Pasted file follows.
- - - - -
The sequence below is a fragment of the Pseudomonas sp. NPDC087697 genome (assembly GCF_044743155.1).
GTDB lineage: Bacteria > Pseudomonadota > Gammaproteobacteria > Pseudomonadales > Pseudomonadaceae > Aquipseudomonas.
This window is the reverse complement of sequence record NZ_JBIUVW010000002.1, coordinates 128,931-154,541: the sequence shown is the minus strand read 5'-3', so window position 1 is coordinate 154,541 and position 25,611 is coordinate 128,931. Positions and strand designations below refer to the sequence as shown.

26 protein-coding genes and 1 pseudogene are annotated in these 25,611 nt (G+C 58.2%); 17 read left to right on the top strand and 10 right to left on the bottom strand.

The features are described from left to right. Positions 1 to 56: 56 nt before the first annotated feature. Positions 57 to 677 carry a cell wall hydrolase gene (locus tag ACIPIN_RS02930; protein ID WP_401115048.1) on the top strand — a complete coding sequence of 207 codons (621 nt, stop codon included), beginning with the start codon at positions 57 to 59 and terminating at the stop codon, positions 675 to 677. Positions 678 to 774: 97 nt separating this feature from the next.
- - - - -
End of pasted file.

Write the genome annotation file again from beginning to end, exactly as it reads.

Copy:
The sequence below is a fragment of the Pseudomonas sp. NPDC087697 genome (assembly GCF_044743155.1).
GTDB lineage: Bacteria > Pseudomonadota > Gammaproteobacteria > Pseudomonadales > Pseudomonadaceae > Aquipseudomonas.
This window is the reverse complement of sequence record NZ_JBIUVW010000002.1, coordinates 128,931-154,541: the sequence shown is the minus strand read 5'-3', so window position 1 is coordinate 154,541 and position 25,611 is coordinate 128,931. Positions and strand designations below refer to the sequence as shown.

26 protein-coding genes and 1 pseudogene are annotated in these 25,611 nt (G+C 58.2%); 17 read left to right on the top strand and 10 right to left on the bottom strand.

The features are described from left to right. Positions 1 to 56: 56 nt before the first annotated feature. Positions 57 to 677 carry a cell wall hydrolase gene (locus tag ACIPIN_RS02930; protein ID WP_401115048.1) on the top strand — a complete coding sequence of 207 codons (621 nt, stop codon included), beginning with the start codon at positions 57 to 59 and terminating at the stop codon, positions 675 to 677. Positions 678 to 774: 97 nt separating this feature from the next.